As of 10pm this evening it appears there are only two small outages on the south side of Salem and those may not be from Saturday. Here is a chart comparing this storm to some others over the years.  Thanks to PGE for the info…


Note that over the years the number of customers goes up…no surprise there.  In 1962 there were about 280,000 customers, but now there are around 850,000.  So the percentage is a better indicator of storm severity than the numbers when compared to 20+ years ago.

This time around it took less than 2.5 days to get EVERYONE back online…impressive I think.  In 2006 it was 4.5 days.   After that storm crews had to work in some areas that were frozen or a little snowy…no fun.  At least this time it was 55-60 most of the time.  In the massive 1995 windstorm, the last customers came back online in 8 days or so.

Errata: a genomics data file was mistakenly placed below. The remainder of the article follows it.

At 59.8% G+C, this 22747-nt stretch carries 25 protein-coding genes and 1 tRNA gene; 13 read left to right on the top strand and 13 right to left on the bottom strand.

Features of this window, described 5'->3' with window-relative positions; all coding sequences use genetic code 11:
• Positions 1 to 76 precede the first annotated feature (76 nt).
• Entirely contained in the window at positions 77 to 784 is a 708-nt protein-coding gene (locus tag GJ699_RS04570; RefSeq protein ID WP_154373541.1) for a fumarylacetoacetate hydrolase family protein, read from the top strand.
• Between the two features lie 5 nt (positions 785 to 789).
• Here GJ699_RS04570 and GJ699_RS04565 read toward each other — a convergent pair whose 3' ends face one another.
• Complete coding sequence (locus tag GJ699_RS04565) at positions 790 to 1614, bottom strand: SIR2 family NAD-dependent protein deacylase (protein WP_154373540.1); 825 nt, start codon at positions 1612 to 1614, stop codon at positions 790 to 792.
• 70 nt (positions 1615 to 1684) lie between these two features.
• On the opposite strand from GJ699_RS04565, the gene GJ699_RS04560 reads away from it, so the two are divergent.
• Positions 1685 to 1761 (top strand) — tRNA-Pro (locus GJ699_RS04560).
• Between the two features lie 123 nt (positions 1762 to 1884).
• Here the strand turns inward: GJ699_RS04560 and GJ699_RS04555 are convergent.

The granddaddy of them all, the Columbus Day Storm, took out just about everyone’s power…98% of PGE’s territory.  Wow…the last customers came back online 14 days later.

Chief Meteorologist Mark Nelsen

9pm…Storm Wrapup

October 25, 2014

It ended up being a decent windstorm for us.  Not a really big storm, but not just a windy day either.

  • 76,000 PGE customers out at the height of the storm.
  • Peak gust 49 mph at PDX, 51 mph at Salem
  • This was the strongest October windstorm in my career here in Portland (23 years)
  • My forecast windspeeds at 10pm last night were a little high.  I said 45-60 mph gusts and most spots were close to 45.  That said, at the time there were no watches/warnings/advisories up for wind and none showed up until 3am, so I don’t feel too bad.